Religion is a discussion of the needs of something larger than ourselves. Were you to come to earth from a distant planet and look down from a low orbit, you would say to yourself, “Obviously these 20 plant species are the dominant species on the planet and the two legged creatures are their slaves”. After all, the crops can be seen from space, have the most population, the best land, are provided food and water and even have better health insurance. It is actually hard to come up with a set of truly objective criteria that make mankind the dominant species.

        When you then mapped out the dominant religions and compared it with the chart of crops you would say” Obviously, these “holy books” are the plants book of rules designed to insure the survival of the crops”.

        As eros is to reproduction so religion is to symbiosis.

        Ray Audette
        Author “Neanderthal Neoteny: How Wolves Domesticated Mankind”

      • Richard Nikoley on January 13, 2012 at 22:30


        That they vote. And that’s just for starters.

      • Txomin on January 13, 2012 at 22:43


        I don’t see how your reply relates, anyway. Who are “they”?

        All I said is that there is no point or value in arguing the supernatural aspects of religion. It is a take it or leave it situation. For instance, the post-conception status of the hymen of the mother of Christ could (perhaps) make interesting discussion from a medical point of view. From a religious perspective, however, any logical narrative on this subject is inane and vacuous, a waste of time, iow.

      • Ray Audette on January 13, 2012 at 22:52

        In the May 1990 issue of Scientific American there was a sidebar in an article entitled “High Fertility in Sub Saharan Africa”. Discussed was how the invention of the plow made lifetime monogamy and female chastity an economic necessity. The small percentage of the 3,000 cultures studied by anthropologist who practice these behaviors all share this technological innovation.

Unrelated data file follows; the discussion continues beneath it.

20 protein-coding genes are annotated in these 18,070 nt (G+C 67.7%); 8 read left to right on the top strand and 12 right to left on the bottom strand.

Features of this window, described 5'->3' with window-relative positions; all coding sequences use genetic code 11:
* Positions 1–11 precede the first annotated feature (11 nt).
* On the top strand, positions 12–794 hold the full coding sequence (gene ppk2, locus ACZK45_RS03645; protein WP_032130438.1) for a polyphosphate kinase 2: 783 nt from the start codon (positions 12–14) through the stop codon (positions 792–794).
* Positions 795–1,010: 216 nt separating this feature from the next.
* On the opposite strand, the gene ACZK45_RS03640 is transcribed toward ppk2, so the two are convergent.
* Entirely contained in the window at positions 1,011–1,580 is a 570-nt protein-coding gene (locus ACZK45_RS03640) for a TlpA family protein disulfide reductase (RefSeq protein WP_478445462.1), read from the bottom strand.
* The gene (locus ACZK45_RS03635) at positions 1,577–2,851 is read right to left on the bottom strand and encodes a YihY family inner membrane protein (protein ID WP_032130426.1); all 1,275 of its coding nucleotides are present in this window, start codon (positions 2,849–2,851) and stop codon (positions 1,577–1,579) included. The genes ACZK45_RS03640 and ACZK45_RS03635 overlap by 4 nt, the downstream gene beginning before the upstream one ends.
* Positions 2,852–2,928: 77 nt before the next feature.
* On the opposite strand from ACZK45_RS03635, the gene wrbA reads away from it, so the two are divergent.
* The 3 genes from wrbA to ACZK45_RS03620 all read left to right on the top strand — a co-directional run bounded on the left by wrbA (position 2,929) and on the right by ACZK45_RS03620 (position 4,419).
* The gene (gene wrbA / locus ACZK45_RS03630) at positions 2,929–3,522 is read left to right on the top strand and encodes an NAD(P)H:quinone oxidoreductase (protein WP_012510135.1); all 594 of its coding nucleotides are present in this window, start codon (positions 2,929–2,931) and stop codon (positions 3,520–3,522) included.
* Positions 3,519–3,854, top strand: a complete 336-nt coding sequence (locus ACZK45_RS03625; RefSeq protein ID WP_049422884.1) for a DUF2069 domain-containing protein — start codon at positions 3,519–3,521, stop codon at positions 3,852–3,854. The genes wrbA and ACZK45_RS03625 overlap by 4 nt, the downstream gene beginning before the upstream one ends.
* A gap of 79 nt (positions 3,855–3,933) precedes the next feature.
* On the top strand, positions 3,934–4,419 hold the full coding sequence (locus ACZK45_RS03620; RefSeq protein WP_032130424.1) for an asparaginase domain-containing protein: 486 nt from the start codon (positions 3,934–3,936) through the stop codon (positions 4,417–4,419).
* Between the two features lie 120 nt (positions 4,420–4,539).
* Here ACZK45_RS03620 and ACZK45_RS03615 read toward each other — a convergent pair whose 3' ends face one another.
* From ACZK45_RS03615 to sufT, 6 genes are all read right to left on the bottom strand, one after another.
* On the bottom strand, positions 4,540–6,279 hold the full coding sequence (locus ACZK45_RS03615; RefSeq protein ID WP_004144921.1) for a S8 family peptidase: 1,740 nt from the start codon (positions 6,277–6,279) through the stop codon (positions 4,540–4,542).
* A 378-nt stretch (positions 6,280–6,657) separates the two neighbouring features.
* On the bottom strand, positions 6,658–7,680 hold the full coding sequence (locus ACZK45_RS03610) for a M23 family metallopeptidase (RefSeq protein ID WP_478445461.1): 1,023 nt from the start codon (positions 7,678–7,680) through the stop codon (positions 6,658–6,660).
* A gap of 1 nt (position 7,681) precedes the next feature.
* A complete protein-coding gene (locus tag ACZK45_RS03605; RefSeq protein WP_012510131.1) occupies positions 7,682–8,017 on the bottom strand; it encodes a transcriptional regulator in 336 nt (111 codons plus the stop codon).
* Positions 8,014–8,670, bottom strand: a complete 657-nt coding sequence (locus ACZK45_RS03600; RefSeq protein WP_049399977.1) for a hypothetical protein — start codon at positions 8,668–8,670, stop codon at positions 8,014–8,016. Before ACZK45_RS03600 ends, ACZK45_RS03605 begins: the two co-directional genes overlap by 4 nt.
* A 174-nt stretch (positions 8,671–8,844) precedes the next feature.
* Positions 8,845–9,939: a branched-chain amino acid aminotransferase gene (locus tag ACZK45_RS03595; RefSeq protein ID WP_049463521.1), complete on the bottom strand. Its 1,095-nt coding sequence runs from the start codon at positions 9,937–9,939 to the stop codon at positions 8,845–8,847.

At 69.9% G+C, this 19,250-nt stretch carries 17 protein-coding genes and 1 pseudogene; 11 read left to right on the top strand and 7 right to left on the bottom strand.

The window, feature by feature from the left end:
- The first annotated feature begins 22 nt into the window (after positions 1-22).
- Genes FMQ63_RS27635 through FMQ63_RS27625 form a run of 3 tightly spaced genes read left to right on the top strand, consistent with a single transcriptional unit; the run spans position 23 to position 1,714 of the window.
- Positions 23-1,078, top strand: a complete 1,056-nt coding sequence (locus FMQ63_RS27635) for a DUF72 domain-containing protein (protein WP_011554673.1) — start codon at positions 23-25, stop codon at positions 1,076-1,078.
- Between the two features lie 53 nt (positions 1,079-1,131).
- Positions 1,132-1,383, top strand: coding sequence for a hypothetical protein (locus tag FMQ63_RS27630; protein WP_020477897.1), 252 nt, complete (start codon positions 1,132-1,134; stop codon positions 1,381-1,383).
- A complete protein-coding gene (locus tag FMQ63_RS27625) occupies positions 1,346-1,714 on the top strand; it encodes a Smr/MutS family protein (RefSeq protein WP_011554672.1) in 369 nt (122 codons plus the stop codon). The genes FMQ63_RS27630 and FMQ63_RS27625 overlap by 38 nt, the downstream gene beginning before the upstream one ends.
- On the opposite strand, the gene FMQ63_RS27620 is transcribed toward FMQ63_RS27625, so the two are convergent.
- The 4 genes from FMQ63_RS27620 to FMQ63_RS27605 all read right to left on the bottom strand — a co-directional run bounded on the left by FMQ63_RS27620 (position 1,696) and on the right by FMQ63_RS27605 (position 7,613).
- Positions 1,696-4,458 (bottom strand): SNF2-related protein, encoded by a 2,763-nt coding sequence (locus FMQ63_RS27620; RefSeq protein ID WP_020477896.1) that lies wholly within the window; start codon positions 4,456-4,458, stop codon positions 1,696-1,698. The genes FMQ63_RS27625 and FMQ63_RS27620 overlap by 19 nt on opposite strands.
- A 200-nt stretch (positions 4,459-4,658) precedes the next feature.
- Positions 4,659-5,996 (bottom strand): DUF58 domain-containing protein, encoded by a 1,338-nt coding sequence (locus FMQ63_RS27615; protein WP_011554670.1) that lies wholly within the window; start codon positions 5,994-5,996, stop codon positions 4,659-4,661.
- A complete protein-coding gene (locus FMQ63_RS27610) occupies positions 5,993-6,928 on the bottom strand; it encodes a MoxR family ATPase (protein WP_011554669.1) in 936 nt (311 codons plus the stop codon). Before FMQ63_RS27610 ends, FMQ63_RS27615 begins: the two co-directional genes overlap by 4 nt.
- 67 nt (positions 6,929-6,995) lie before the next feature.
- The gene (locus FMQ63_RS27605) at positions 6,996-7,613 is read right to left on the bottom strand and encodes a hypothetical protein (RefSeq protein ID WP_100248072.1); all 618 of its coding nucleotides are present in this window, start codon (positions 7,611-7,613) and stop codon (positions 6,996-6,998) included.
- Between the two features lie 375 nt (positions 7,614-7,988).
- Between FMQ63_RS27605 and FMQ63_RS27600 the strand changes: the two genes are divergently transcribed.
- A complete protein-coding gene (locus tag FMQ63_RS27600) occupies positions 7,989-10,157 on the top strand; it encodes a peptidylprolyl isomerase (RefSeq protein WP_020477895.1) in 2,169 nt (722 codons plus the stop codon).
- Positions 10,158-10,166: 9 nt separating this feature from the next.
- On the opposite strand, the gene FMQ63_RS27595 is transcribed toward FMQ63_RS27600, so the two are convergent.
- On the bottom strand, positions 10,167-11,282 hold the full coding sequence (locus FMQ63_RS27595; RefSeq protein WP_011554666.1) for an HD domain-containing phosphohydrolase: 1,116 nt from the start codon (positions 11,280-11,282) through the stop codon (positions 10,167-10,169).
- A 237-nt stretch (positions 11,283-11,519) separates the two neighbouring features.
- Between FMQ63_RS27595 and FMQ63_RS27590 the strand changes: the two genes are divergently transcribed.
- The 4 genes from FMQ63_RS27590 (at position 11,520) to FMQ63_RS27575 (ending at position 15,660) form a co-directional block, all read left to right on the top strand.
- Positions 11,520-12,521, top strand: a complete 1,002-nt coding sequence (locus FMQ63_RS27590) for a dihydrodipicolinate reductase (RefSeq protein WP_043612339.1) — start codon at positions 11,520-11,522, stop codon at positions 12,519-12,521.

To the god of bread and wine, the plow would be very important in propagating the faith.

        Ray Audette

      • Richard Nikoley on January 14, 2012 at 07:01

        Sorry. Soft keyboard.

        “All I said is that there is no point or value in arguing the supernatural aspects of religion.”

        OK, perhaps I misunderstood. I thought you were saying that there’s no point in criticizing faith. I’d had a couple of drinks by that point last night. :)

  6. Victor on January 13, 2012 at 18:22

    “ignorance is bliss”

    Farewell, to you both.

  7. realLife on January 13, 2012 at 19:42

    He reminds me of Nathan Cohen moderating on early CBC TV’s program called Fighting Words that I was transfixed listening too the intellectual vigor of the guests arguments. All very polite.
    “By the time of his death on March 26, 1971, Nathan Cohen was one of the most admired and hated men in Canada.”

    I read every story I came across on Hitches passing.

  8. steve on January 14, 2012 at 04:21

    F’ Hitchens. He supported the Iraq war. He lacked substance and was nothing but theater. A cynical relativist.

    • Jeff on January 14, 2012 at 08:06

      And he supported the war criminal bush to boot.

      Changed his tune after he let himself be water boarded.

      All that said I usually listened to him and bought Hitch-22 and read it. I always took him with a grain of salt in that he was probably alcoholic. I’m in recovery so I understand how full of shit a drinking drunk can be.

  9. Mari on January 14, 2012 at 05:51

    Thanks for this – a lot of the paleo blogs I follow got really… Jesusy… around Christmastime so this was a nice “antidote”.
    I’d mostly read quotes by Hitchens (and seen a few short videos) and liked them, but I’m a Dawkins girl at heart and so have been going through his books between school assignments. I enjoyed these videos so I’ll have to check out God is Not Great when I have the chance. Kudos for posting this.

  10. Walter on January 14, 2012 at 06:37

    I respect, in a libertarian way, the views of Hitchens and Dawkins. However, in my own skeptical way, I have always wondered about the source of all that time, energy, and emotion used for denouncing the supernatural. My time and energy is spent singing in a church choir, as well as the church’s Resurrection Choir. Since I am self employed, I can easily get to Funeral Masses to comfort the family and friends of the recently departed. I sang at two funeral masses this week and with Sunday mass that will make three.

    Would Hitchens have respected me for diverting all that energy from my morning bacon and eggs to singing beautiful music about God instead of writing dissertations about the evils of the Catholic Church? I wonder.